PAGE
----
Titans, NFL Wage Titanic Battle Against Cancer

"Breast Cancer Awareness" is Community Focus at Sunday's Game



Former franchise greats Warren Moon (left) and Elvin Bethea (right) are among several NFL players and coaches helping to promote prostate cancer awareness.
NASHVILLE, Tenn. --** The Titans have joined the NFL in the battle against cancer.  September was Prostrate Cancer Awareness Month and October is Breast Cancer Awareness Month and the NFL is pleased to put its resources behind these two very worthy campaigns.

The American Urological Association (AUA) Foundation and the NFL have teamed up for a second year of educating men about prostate cancer and encouraging them to join the "Know Your Stats" campaign.

"We were pleased to expand the NFL's partnership with the AUA Foundation to help fight prostate cancer through the 'Know Your Stats' campaign," said NFL Commissioner Roger Goodell. "We are deeply committed to ensuring men know the facts about this disease and stay in the game for life."

Men and their loved ones can visit www.KnowYourStats.org to find the information about the wide range of available treatment options and early detection.

The statistics are startling: one in every six men will be diagnosed with prostate cancer in his lifetime.  Prostate cancer is the second leading cause of cancer death for American men, and is expected to kill more than 32,000 men in 2010. African-American men and men with a family history are at higher risk for developing prostate cancer, with African-American men more than twice as likely to die from the disease. To help combat this, the American Urological Association (AUA) recommends that men 40 and older talk with their doctors about prostate cancer testing, an individual decision that needs to be discussed with physicians.

Former Houston Oiler greats Elvin Bethea and Warren Moon, both members of the Pro Football Hall of Fame, are members of the campaign to "Know Your Stats."  Other football legends included in the awareness effort are Mike Haynes, John Madden, Ronnie Lott, Roger Staubach, Steve Young, Dan Marino and prostate cancer survivor Fred Biletnikoff.

Beginning with today's game, the Titans will join the rest of the NFL and its players in support October's National Breast Cancer Awareness Month with its largest on-field presence and a national screening-reminder campaign. In collaboration with the American Cancer Society, the initiative, called "A Crucial Catch: Annual Screening Saves Lives," encourages annual mammograms for women over 40.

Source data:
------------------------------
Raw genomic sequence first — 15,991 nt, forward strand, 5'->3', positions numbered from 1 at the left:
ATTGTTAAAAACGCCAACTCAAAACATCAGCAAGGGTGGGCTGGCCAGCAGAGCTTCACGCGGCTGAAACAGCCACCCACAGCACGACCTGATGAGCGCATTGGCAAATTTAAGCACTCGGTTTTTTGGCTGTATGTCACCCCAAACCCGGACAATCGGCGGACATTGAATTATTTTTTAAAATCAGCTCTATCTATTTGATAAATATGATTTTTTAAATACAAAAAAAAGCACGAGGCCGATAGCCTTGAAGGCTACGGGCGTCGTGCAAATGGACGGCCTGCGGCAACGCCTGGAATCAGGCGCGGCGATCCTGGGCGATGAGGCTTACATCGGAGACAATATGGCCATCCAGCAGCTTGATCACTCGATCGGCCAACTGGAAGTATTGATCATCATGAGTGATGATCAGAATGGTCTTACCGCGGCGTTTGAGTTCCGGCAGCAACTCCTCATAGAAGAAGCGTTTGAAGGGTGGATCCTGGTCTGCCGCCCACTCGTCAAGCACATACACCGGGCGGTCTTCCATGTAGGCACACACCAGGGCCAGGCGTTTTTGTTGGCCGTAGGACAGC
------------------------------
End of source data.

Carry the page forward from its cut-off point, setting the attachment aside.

Twelve local breast cancer survivors were guests of Titans Owner Bud Adams today.  The survivors were presented pink roses and featured on the team's jumbo-tron during the game.

Members of Zeta Tau Alpha Fraternity distributed 20,000 pink ribbons to Titan fans entering the game today.

Game-worn pink merchandise and K-balls will be autographed post-game and auctioned off at NFL Auction (www.NFLAuction.NFL.com), with proceeds benefitting the American Cancer Society and team charities. Special pink merchandise will be available at www.NFLShop.com and in stadium retail stores, with a portion of proceeds going to breast cancer charities. 

Fans can visit www.NFL.com/pink to learn more about breast cancer detection and prevention tips.

What You Should Know, or Share with the Men in Your Life, About Prostate Cancer:

  • Prostate defense begins at 40. Talk with your doctor to learn more about your prostate health.
*   If you're 40 or older, the AUA recommends you talk with your doctor about prostate cancer testing – knowing your baseline PSA score today could help save your life later.
*   Not every treatment is perfect for every man. If you've been diagnosed with prostate cancer, talk to your doctor about what is right for you  

* Know Your Stats – and don't let prostate cancer take you out of the game. Visit www.KnowYourStats.org to learn more.

About Prostate Cancer

Prostate cancer is most treatable when caught early. The AUA recommends men get a baseline PSA test at age 40 and talk with their doctors to create a prostate health plan based on lifestyle and family history. The future risk of prostate cancer is closely related to a man's PSA score, and men who are screened at age 40 establish a baseline score that can be tracked over time.

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